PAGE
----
“Landscape at Sunrise,” oil on panel, by Maksymilian Gierymski, 1869.

by Bob Beach

The first dayshine spilled hurryish over Miz Pennypacker’s tarpaper roof and splashed the front yard like a stream of melty butter. It hotfooted a scrabble of alley cats and bamboozled the last lazy scraps of night under the saggy porch. Dandy lions blusterin through the crackles in the pavement lifted thirstish yellow faces as the sunsparkle shimmered and twinkled down the street. It frenzied and jabbered at my window, kindlin the wall with the bonfire of a jillion fire beetles and bedazzlin the room like Spanky’s Dance Hall on Saturday night. Tricklin down into my sweet dark dream of Shontee Brown.


I rolled over and stuffled my face into the cool side of the pillow, prayin it to easy me back down into the wet, wispy fancy I’d already half forgot. But this here particular mornin was serious mojo and not toleratin no backsliders.

Draggily, I lifted my face to taste the golden haze.

Somethin different. A kind of ticklish on the tongue wasn’t there yesterday. A whisper of honey in the ear. A promise on the slightish breeze of somethin mysterical. Not no normal mornin.

I sat up and swang my naked feet to the floor. The smooth, cool wood was drowsy on my soles. I kneaded my toes, feelin the last heaty prickles of the night sweats drain away into the vague and puzzley hollow between the worn flooryboards and the ceiling of ol man Simms’ sittin room under.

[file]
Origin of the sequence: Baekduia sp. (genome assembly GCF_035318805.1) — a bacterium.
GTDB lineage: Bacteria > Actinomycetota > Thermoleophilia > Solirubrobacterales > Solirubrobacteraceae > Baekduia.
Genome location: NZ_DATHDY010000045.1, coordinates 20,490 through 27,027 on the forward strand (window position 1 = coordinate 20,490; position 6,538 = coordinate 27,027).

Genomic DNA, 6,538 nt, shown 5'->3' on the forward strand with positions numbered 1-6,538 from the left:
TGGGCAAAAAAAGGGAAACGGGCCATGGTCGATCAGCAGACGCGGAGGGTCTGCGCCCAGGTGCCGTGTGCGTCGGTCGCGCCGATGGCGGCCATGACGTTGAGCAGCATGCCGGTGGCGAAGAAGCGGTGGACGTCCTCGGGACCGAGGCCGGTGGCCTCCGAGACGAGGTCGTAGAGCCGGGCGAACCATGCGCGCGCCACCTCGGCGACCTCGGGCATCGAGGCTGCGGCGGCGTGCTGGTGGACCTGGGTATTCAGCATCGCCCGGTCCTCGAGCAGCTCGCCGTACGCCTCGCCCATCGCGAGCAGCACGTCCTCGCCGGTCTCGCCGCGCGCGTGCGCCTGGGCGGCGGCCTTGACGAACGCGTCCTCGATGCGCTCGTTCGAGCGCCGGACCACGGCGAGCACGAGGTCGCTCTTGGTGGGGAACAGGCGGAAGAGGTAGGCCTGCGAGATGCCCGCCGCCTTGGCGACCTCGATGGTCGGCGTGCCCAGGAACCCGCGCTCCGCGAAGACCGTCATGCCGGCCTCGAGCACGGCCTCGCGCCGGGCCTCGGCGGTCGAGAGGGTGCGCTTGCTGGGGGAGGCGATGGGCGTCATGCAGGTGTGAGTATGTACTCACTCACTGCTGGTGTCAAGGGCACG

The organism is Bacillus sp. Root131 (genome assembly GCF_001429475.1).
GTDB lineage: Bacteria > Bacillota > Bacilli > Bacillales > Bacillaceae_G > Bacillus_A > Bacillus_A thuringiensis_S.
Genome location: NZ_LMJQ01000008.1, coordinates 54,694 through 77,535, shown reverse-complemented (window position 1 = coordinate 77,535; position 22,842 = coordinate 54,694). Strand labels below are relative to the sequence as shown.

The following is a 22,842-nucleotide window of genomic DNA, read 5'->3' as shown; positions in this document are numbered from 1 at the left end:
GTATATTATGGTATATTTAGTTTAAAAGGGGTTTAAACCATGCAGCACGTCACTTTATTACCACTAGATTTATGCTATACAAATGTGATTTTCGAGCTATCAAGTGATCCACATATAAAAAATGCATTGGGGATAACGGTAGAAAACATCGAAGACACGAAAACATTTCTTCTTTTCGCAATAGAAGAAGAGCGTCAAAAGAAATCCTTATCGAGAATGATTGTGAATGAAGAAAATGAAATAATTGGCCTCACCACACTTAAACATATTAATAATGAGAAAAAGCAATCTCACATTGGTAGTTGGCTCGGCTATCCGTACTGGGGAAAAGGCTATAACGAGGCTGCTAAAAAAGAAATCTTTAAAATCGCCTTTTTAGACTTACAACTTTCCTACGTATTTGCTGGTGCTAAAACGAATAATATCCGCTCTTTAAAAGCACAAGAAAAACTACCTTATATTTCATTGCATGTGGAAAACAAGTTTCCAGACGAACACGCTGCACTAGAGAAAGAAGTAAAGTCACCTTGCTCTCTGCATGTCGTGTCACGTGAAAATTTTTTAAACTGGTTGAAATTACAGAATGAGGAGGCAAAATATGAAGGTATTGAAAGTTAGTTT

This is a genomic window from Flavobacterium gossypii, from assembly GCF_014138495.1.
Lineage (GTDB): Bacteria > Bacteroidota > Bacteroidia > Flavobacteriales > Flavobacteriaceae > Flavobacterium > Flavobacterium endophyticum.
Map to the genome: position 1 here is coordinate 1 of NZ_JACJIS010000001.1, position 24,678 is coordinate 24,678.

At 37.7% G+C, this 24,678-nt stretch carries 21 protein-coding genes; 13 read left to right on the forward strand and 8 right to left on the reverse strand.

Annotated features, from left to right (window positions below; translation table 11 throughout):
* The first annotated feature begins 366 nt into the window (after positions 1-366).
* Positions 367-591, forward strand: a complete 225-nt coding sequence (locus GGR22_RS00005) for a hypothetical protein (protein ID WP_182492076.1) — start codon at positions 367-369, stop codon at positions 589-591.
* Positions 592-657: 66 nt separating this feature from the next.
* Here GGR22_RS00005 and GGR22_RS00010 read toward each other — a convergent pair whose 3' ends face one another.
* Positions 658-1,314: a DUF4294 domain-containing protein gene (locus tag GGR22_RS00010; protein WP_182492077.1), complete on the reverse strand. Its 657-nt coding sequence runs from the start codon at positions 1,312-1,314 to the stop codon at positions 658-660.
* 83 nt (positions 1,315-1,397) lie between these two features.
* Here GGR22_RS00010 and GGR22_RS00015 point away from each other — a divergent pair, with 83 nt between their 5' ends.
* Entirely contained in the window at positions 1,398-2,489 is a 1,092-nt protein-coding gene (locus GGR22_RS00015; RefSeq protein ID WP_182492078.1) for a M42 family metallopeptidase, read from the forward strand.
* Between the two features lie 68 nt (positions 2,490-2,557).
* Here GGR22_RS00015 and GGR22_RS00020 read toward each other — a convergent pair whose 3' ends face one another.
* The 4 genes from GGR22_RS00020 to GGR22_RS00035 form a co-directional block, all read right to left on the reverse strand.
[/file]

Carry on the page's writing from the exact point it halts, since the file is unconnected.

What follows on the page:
The mornlight rippled and stirred, burrowin deep into dark corners, pesterin out lost echoes and stalish poppycorn. The room like to turn quiverish. Tiny sparks danced cross my fingertipples and the hair sprouty up on my arms, like the steely machines made lectricity whirlin and blinkin inside the wall leakin a twinkle out the tiny sockets. Fillin up the mornin with … with what?

Rap tappity tap tap. I looked up. Big ol jay knockin at the glass, peepin me all sassy and chatterboxin like a street preacher sellin Jesus.


Dang. Din’t sound like no jay I ever heard.


I upped and shuffled to the window. Jay took off with a squawkish jeer and a huff of feathers, leavin me standin in my skivvies when a eyeful of ravish blossomed at the corner.

Shontee Brown, shimmyin up the street in her little black dress, flashin legs all gold and cinnamon, trailin a ribbon of scent like to magic the honeybees out of Jesus Moya’s roseybushes. Eyes of blue agave big and wet enough to drown the sea. Where she off to? Don’t start work til ten. She got the mornin fever, too? I held my breath til she flutter onto Mandrake Avenue headin uptown.

Day comin up pale yellow, sun chasin the last star-twinkles down the sky toward the pinkish stains of leftover last night. A hummin in the air, deep and growly, like Barry White purrin to hisself. Ol man Simms runnin the sweep? I could feel it in my toes. I flatted my hand to the wall and vibrations danced up my arm just under the skin, a curiosical feelin tween tickly and itchy.

“House singin.”

I turned. Doc sat on the top of my dresser, eyeblinkin me through half folded slits and scritchin his ear. “Doc, what you know bout singin houses? You jus a ol alleycat. And not a good heary one, at that.”

“I knows when a house sings, knows when it don’t.”

“You got the selectivest knowin I ever seed. Know when there’s tuna in the basket or a house singin, don’t know when there’s a party fulla mouses dancin a conga line cross the breakfas table.”

Doc went all blinky, shot a leg straight up in the air, finger-like, and start lickin his poopyshoot.